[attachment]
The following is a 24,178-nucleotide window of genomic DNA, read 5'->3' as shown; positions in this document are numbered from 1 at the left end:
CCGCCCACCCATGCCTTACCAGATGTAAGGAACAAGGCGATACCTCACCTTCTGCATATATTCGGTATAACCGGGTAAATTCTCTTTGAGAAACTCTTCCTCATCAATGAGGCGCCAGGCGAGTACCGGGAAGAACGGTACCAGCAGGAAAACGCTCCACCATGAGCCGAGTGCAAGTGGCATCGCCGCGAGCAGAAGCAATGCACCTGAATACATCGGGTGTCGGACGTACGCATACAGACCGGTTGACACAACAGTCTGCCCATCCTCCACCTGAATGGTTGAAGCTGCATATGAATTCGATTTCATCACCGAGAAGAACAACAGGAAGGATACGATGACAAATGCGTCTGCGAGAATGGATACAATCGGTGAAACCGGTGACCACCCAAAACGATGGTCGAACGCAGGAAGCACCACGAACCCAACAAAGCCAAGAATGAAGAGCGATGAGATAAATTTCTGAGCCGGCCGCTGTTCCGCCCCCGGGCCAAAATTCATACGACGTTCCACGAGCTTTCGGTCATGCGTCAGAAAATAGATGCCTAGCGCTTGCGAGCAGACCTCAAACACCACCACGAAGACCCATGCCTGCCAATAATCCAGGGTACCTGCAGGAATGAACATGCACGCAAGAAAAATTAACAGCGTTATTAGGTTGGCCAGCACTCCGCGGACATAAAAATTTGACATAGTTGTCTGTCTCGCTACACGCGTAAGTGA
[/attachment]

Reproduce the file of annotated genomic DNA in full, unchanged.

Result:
The following is a 24,178-nucleotide window of genomic DNA, read 5'->3' as shown; positions in this document are numbered from 1 at the left end:
CCGCCCACCCATGCCTTACCAGATGTAAGGAACAAGGCGATACCTCACCTTCTGCATATATTCGGTATAACCGGGTAAATTCTCTTTGAGAAACTCTTCCTCATCAATGAGGCGCCAGGCGAGTACCGGGAAGAACGGTACCAGCAGGAAAACGCTCCACCATGAGCCGAGTGCAAGTGGCATCGCCGCGAGCAGAAGCAATGCACCTGAATACATCGGGTGTCGGACGTACGCATACAGACCGGTTGACACAACAGTCTGCCCATCCTCCACCTGAATGGTTGAAGCTGCATATGAATTCGATTTCATCACCGAGAAGAACAACAGGAAGGATACGATGACAAATGCGTCTGCGAGAATGGATACAATCGGTGAAACCGGTGACCACCCAAAACGATGGTCGAACGCAGGAAGCACCACGAACCCAACAAAGCCAAGAATGAAGAGCGATGAGATAAATTTCTGAGCCGGCCGCTGTTCCGCCCCCGGGCCAAAATTCATACGACGTTCCACGAGCTTTCGGTCATGCGTCAGAAAATAGATGCCTAGCGCTTGCGAGCAGACCTCAAACACCACCACGAAGACCCATGCCTGCCAATAATCCAGGGTACCTGCAGGAATGAACATGCACGCAAGAAAAATTAACAGCGTTATTAGGTTGGCCAGCACTCCGCGGACATAAAAATTTGACATAGTTGTCTGTCTCGCTACACGCGTAAGTGA